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What does it mean to travel?
I’ve seen it used as a chance to relax or escape from normality. I’ve seen it tossed around as an excuse to try something new. It’s curious minds stretching already elastic boundaries. It’s a story, crude or quaint. We travel to celebrate life, and the ways we explore it are determined by priorities.
Wanderlust struck me at a young age. As an adolescent fantasy, I yearned to taste life outside the comforts of St. Petersburg, Florida. A wish granted by the combination of work and opportunity.
In 2011, I bought a round trip flight to Gothenburg, Sweden and the rest is history.
And every day that I write about my traveling is another chance for me to conjure up words detailing the moment I fell in love. Fear, anxiety, and curiosity collided the day I stepped off the plane and created euphoria. Something greater than myself, obtained by overwhelming freedom. It’s the spurt of excitement before I get on a bus or plane or hike. I used to think I was running away, but now I know I’m pursuing happiness.
I can’t tell the difference between addiction and passion.
I’m often asked the same tired question, “Where do you find the money to travel?”
I give the same tired answer, save money. But it’s too simplistic. It’s an uninspired response to essence of my own lifestyle. The pedagogy of this blog isn’t a step by step guide to traveling, but a glimpse into my daily life to achieve my passion. I’ll be writing a second blog on “How to Spend Abroad” January 2017.
Dedication and Work
I’ve made it my prerogative to work as much as possible before a trip. The bottom line to traveling is money, and taking any opportunity to make as much as possible.
This meant not having a life outside of the daily grind. I became familiar with overtime, doubt, and the overwhelming fear of failure. The latter of the two intertwined with overtime and stress, but up until now I had been finishing my bachelor’s, writing short stories, and waiting tables for financial sustenance. This lifestyle choice led to a path of fewer nights out with my friends, working more holidays, and ultimately being alone most nights. I cannot preach enough how to manage a responsible level of selfishness.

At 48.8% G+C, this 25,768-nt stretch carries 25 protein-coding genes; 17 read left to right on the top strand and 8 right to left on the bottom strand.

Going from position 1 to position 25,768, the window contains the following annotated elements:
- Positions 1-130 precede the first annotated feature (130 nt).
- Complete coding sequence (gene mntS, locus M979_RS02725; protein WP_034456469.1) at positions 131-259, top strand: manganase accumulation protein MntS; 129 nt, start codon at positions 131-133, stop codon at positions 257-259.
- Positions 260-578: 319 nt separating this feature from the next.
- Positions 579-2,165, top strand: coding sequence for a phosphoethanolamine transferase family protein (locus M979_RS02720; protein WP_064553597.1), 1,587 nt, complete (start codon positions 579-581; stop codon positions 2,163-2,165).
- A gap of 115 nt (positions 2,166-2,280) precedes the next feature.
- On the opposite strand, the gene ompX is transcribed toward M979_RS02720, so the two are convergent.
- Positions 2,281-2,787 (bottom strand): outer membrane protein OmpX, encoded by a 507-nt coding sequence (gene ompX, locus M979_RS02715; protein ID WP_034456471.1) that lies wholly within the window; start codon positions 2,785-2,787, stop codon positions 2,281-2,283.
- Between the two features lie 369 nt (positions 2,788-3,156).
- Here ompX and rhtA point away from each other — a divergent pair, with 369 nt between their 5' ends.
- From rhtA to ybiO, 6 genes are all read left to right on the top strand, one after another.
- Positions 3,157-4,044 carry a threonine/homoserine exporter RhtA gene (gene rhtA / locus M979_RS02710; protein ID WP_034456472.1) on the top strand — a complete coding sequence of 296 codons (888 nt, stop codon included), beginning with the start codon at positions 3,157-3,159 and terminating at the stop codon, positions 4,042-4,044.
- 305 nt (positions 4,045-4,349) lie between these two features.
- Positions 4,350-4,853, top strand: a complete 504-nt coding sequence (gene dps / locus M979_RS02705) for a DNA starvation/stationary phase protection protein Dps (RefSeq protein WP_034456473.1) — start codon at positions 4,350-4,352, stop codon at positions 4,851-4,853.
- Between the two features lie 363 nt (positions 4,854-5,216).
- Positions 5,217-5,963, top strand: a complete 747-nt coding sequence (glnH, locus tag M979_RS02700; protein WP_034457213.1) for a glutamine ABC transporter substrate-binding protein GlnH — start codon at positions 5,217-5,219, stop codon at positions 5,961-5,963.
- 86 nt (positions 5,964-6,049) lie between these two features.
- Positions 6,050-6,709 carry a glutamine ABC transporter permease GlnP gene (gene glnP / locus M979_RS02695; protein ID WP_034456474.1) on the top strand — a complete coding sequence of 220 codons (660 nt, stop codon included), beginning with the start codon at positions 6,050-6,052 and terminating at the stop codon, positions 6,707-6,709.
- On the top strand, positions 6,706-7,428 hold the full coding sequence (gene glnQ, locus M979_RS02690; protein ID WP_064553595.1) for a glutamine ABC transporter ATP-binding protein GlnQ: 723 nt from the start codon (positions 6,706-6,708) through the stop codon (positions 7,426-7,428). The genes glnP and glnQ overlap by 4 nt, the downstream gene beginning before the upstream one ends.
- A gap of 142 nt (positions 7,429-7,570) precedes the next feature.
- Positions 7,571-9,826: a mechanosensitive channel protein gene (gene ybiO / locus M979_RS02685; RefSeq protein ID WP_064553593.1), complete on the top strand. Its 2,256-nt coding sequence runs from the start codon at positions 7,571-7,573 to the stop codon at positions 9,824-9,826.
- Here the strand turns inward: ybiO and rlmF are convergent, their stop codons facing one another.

Shut up. I get it. How do I save?
I’ve always gone about it like this.
There are two parts for saving for a trip: pre-departure and post-departure. I consider these checking and saving accounts. The idea is to pay off a plane ticket, reservations, and gear in advance, while also having the beer money and spontaneous spending cash in the savings account.
A good example of pre-departure spending is my trip to Kilimanjaro. Before I flew to Tanzania, I had paid for my flight, visa, gear, tour, and medical expenses in advance. This meant piling a lot of this on a check card and paying it off over the year before the trip. My first day back from a trip is my first day saving money for my next.
Post-departure money are the funds I place in my savings account, the money I’ll need while trekking across a continent (or for a beer after a twenty-four hour bus ride). These are funds I entertain sporadically. I’ve done $100/month* if there’s a lot of pre-departure expenses and 500/month* for less needy trips. It’s a test of how far I’m willing to go.
If you’re a casual drinker, then I’m sorry. You’ll need to save those beers for later.
I am adamant about watching how much money I spend in a week. The key is to be aware of spending. I give myself a comfortable daily limit to spend. I don’t go out often. I cook and plan meals for myself, and I find inexpensive spots to socialize–I would go crazy without the latter.
It’s a minimalist philosophy with faith in the memories. I don’t have a lot of things, and I don’t have many consumerist desires. But I do purchase thousand dollar plane tickets to climb to the top of Kilimanjaro. A huge part of my aspirations place value upon experiences rather than materials. Without it I would have nothing, right?
So what do we take away from this?
My lifestyle revolves around my passion for travel. I live and breathe every day with preemptive hunger for my first meal once I step off a plane. Every dollar I make is one spent on an irreplaceable story to tell in the future. Traveling isn’t me tapping into my high-end bank vault from when I won the lottery. It’s a symbol of how many hours of work I put in to achieve my goals. I have bills like everyone else. I come home to them, and I leave home with them. The grand scheme of this lifestyle is that anyone can live it with the right amount of dedication and admiration for the world around them, and I hope to see more people out there doing it.